These cuts will not be minor or superficial; they will affect the ability of the courts to operate. In criminal cases, it will take longer for a defendant’s case to come to trial. That means innocent defendants may sit in jail longer for crimes they did not commit. As backlogs develop, the jails will fill up, straining overcrowded local jails. The cuts to the court system will reduce State spending, but backlogs in the jails will cost New York City and the counties. An overflowing jail already required Suffolk County to build a new jail. Therefore, the State lawmakers will save a few bucks while costing local governments more. Taxpayers keep paying.
In civil cases such as the personal injury and medical malpractice cases that I handle, we can expect growing backlogs in bringing a case to trial. For example, once a case is certified ready for trial (by filing a Note of Issue) in the Bronx today and added to the trial calendar, it can take 18 months for that case to come to trial. With these budget cuts, we can expect that to grow to 24 months and increase to as high as 36 months. In Suffolk County, the delay will grow from 12 months to 24 months or more. The delays will grow because of the loss of court personnel, particularly the hearing officers who helped resolve many cases before they went to trial, yet those cases will now go to trial.
The cuts and delays may have another impact on plaintiffs seeking justice. As the wait for a trial increases, insurance companies may become less willing to settle cases early. After all, if they can wait three years before making a payment, why pay now? If insurers settle fewer cases early, that will delay justice for plaintiffs and further add to the backlogs in the courts.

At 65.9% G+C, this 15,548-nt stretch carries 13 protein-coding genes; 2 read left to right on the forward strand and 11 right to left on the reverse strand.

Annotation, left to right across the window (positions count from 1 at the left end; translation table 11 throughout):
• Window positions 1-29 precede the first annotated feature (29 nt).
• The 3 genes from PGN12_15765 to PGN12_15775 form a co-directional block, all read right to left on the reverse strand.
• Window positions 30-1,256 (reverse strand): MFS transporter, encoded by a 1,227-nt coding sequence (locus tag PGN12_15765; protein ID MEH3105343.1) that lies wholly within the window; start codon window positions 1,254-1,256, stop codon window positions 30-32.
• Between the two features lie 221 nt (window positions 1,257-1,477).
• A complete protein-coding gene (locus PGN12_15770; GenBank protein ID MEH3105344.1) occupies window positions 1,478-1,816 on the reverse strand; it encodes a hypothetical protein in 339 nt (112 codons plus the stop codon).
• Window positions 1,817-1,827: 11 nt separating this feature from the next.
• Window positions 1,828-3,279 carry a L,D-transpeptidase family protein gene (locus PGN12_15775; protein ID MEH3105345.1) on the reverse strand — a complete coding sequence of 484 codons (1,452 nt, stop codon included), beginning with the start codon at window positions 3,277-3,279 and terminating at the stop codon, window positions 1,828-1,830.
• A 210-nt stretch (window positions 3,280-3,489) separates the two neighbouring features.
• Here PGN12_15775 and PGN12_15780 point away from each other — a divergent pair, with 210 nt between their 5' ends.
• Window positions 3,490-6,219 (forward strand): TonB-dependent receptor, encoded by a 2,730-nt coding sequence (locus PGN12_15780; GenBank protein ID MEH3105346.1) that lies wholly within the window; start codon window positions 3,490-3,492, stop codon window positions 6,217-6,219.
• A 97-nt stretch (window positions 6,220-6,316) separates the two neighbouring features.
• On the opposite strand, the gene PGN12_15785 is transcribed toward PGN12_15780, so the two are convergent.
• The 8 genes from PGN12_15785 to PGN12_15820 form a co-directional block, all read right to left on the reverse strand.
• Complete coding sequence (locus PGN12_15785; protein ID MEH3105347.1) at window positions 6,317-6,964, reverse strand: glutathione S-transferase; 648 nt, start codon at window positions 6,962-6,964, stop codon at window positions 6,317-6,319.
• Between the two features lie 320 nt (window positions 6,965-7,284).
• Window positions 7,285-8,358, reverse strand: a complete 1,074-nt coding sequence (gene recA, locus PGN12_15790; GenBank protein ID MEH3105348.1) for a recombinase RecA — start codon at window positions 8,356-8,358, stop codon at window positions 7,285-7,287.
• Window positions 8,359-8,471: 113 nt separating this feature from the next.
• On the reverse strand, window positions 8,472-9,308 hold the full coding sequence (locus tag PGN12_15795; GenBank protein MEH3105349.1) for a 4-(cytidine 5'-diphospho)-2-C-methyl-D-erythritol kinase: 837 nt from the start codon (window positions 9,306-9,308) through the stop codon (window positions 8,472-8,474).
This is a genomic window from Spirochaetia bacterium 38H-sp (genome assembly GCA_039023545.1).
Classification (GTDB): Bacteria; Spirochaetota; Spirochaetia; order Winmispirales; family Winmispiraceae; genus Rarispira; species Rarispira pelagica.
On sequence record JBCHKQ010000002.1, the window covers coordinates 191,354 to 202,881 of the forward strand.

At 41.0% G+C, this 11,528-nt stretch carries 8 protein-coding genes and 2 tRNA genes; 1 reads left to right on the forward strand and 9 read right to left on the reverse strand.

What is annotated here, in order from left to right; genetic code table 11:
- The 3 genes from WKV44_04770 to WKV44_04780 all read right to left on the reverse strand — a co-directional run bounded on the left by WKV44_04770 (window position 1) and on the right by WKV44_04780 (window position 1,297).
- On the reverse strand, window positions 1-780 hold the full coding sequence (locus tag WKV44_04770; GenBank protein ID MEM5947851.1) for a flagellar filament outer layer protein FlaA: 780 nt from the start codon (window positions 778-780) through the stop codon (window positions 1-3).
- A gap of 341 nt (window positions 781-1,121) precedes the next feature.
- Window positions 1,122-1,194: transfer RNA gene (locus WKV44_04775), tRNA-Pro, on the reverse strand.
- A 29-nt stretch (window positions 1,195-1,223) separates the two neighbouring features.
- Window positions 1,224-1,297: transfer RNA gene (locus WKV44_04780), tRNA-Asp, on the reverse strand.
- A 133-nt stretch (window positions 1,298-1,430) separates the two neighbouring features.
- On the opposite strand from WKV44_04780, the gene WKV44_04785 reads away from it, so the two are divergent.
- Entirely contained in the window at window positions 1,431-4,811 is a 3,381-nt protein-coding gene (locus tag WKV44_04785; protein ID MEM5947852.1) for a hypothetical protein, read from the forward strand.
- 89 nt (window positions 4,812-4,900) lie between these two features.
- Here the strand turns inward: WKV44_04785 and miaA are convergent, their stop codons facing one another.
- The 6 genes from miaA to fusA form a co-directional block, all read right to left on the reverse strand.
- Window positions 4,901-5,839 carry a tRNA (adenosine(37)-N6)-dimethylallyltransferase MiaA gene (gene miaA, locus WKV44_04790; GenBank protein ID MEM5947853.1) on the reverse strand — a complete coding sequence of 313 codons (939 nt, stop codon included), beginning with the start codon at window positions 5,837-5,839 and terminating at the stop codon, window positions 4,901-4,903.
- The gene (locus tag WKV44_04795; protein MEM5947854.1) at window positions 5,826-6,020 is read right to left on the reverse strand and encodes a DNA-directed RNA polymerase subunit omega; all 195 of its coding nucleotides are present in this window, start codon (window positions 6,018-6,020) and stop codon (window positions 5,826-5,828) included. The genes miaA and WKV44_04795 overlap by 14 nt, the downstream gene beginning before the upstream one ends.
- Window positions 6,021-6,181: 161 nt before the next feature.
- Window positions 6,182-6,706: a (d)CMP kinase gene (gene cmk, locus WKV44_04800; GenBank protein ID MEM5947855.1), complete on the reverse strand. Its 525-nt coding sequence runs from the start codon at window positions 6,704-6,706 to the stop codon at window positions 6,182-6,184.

The Budget Cuts Hit the Poor the Most
As is too often the case, these budget cuts will hurt the poor the most. The poor criminal defendant is less likely to have the money to post bail and so will sit in jail longer waiting for a trial. The poor person injured due to the negligence or recklessness of another will wait longer to receive compensation. If the person cannot work due to an injury caused by the negligence of another and cannot receive timely compensation, it may mean going without an income. If the person lacks health insurance and needs medical treatment due to the negligence of another, it may mean going without medical care.
The delays may undermine cases of the poorest plaintiffs. If a poor plaintiff requires medical attention for an injury caused by another’s negligence and lacks health insurance, the insurance company will use the lack of treatment to argue against making any payment or to reduce a settlement amount or payment. If a person’s life is threatened by medical malpractice or shortened by it, a delay in bringing a case to trial could me that the person could die before ever receiving justice.
I understand the desire of the State leaders to rein in spending. I understand the claim that everyone has to share in the cuts. Yet I wonder how New Yorkers feel about making these cuts. The savings from the court budget will undermine justice in this state, yet those savings account for .1 percent of the entire state budget. What cost justice? Our State leaders have answered the question.
I welcome your comments.